After Grandpa passed away, our trips to the village stopped. Since then, I had missed the joys of participating in a religious congregation.

Now, looking around, I found the same kind of excitement in the air. People from far off places had come a long way to witness the procession, and they were thrilled to be there and waited with anticipation to see the procession pass by. Seeing the prevailing joyous mood, I became all the more curious about the kind of procession that was to pass by.

Suddenly, the crowd stilled and an aura of expectation filled the air as everyone’s attention was turned to the procession visible at the corner of the road. As the procession slowly moved closer, I was enthralled by the spectacular scene.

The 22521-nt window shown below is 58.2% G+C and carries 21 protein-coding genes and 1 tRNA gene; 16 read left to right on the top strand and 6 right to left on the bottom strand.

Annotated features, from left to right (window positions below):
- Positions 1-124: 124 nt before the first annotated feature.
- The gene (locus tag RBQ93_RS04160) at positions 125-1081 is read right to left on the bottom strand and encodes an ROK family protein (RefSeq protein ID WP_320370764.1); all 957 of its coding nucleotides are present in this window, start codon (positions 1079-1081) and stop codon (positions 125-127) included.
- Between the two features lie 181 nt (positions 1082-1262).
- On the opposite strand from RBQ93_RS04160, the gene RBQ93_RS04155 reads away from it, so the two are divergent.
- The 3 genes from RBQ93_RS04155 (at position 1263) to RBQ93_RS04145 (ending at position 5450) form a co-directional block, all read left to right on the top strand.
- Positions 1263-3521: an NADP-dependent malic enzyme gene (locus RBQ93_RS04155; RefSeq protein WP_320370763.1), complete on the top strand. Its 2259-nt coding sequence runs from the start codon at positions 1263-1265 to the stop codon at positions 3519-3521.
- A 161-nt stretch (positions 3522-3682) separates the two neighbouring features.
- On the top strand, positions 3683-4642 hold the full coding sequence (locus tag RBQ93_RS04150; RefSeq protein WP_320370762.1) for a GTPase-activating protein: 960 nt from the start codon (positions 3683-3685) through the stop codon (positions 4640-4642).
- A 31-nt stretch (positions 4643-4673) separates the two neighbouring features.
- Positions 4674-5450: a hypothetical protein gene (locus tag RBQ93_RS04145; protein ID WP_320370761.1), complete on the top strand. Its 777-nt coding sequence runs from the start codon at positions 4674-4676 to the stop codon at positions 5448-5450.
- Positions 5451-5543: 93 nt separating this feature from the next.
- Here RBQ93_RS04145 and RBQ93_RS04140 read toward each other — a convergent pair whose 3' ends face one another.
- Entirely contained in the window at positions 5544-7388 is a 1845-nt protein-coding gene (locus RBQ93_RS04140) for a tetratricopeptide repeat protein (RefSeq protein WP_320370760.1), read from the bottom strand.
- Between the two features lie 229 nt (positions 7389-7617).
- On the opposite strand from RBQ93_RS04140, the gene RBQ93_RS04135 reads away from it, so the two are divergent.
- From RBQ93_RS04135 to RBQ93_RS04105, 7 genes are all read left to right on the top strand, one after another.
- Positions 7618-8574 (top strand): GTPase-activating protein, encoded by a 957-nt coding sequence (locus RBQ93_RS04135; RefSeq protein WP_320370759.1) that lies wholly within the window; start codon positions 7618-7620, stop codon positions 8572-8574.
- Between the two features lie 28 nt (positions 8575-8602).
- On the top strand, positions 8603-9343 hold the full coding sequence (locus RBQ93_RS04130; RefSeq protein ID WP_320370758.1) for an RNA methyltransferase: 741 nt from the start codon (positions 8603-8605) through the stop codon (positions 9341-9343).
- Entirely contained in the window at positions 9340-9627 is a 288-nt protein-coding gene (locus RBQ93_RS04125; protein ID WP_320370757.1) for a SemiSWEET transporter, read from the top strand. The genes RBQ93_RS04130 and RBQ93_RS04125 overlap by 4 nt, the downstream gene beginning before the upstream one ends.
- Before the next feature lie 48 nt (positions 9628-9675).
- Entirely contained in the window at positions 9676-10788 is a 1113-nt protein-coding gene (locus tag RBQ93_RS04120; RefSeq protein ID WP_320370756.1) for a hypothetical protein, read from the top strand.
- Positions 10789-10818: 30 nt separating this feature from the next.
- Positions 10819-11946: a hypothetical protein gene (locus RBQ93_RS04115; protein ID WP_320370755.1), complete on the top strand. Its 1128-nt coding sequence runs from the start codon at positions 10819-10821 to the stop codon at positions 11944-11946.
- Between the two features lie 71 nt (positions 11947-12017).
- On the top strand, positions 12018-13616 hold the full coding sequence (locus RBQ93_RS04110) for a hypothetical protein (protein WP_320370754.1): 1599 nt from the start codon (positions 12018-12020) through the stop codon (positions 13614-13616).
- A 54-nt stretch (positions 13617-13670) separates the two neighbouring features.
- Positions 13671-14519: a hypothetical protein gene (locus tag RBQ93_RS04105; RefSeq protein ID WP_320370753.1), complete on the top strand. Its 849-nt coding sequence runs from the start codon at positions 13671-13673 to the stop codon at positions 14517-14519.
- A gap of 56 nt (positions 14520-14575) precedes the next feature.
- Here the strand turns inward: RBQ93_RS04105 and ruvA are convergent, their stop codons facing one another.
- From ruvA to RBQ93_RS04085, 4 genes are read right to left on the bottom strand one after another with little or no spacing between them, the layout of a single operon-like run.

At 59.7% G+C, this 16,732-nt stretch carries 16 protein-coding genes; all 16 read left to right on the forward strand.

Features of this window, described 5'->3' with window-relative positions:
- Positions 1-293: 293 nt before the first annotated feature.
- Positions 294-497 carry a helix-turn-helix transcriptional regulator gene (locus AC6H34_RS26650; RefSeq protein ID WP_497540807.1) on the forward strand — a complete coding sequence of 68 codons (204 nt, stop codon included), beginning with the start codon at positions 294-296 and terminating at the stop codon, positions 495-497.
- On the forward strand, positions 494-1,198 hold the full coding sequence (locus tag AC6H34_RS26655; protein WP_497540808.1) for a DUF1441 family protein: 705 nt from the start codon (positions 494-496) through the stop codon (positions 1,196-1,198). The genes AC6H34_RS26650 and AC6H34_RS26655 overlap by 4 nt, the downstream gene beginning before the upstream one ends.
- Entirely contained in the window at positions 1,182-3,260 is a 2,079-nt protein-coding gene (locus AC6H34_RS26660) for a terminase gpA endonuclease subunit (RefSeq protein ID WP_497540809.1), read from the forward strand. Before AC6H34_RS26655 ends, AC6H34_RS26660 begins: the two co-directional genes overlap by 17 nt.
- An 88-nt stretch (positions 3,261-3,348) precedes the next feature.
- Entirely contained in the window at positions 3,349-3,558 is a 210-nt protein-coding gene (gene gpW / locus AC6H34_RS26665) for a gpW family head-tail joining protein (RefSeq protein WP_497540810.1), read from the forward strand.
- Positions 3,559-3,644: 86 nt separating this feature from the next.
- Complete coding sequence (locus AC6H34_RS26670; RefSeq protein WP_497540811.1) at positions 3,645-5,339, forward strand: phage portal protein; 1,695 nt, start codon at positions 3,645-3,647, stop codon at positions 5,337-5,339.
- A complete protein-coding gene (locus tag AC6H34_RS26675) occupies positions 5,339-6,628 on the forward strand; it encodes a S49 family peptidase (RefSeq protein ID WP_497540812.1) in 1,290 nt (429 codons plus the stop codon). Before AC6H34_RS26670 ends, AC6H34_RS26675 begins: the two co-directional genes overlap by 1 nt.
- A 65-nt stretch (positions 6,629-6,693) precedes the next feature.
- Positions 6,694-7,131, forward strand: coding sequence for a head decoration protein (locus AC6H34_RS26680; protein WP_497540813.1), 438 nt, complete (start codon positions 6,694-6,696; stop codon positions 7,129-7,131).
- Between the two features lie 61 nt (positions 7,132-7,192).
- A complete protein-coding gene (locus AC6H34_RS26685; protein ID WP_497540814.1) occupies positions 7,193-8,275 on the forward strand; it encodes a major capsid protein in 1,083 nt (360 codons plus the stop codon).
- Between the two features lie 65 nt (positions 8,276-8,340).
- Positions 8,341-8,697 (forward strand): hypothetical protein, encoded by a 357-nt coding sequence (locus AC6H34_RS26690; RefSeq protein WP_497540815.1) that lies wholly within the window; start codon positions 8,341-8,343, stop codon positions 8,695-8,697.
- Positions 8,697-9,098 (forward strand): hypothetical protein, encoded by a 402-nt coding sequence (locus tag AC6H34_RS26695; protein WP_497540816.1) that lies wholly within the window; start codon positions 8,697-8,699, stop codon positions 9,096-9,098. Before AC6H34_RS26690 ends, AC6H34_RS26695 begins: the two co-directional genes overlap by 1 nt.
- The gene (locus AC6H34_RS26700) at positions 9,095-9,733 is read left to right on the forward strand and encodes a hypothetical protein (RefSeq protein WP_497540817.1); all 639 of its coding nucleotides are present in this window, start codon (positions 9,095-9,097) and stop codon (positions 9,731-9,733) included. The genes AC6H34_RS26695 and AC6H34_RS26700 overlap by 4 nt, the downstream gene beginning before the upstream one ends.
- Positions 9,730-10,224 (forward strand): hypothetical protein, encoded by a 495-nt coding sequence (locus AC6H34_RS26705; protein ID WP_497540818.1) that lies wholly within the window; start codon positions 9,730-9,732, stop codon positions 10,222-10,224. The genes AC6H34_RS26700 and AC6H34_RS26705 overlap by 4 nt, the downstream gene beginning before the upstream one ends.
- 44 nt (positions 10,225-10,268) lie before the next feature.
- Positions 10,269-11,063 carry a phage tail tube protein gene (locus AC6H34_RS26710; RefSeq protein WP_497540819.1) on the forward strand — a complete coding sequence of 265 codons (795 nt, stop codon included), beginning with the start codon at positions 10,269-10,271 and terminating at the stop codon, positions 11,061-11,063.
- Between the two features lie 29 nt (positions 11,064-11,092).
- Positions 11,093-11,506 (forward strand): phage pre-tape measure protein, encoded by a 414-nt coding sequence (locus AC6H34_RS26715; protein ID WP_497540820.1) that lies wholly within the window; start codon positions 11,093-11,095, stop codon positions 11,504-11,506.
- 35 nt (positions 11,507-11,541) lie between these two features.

The first entry to emerge in the sequence was an auto rickshaw towed by a young boy of twelve. A small incision had been made on his back below the nape, and an iron hook had been inserted through the slit. A thick rope was tethered to the hook and was connected to the auto. Also, a sharp metal spear passed through his perforated tongue. He tugged the auto slowly, steadily and effortlessly. There was no hint of pain on his face and he was accompanied by his family members, who trotted beside him, chanting the name of their beloved goddess. They were followed by several other autos that were towed by different men, single-handedly. Some of the autos carried people too, and they were all hauled effortlessly, leaving the onlookers spellbound.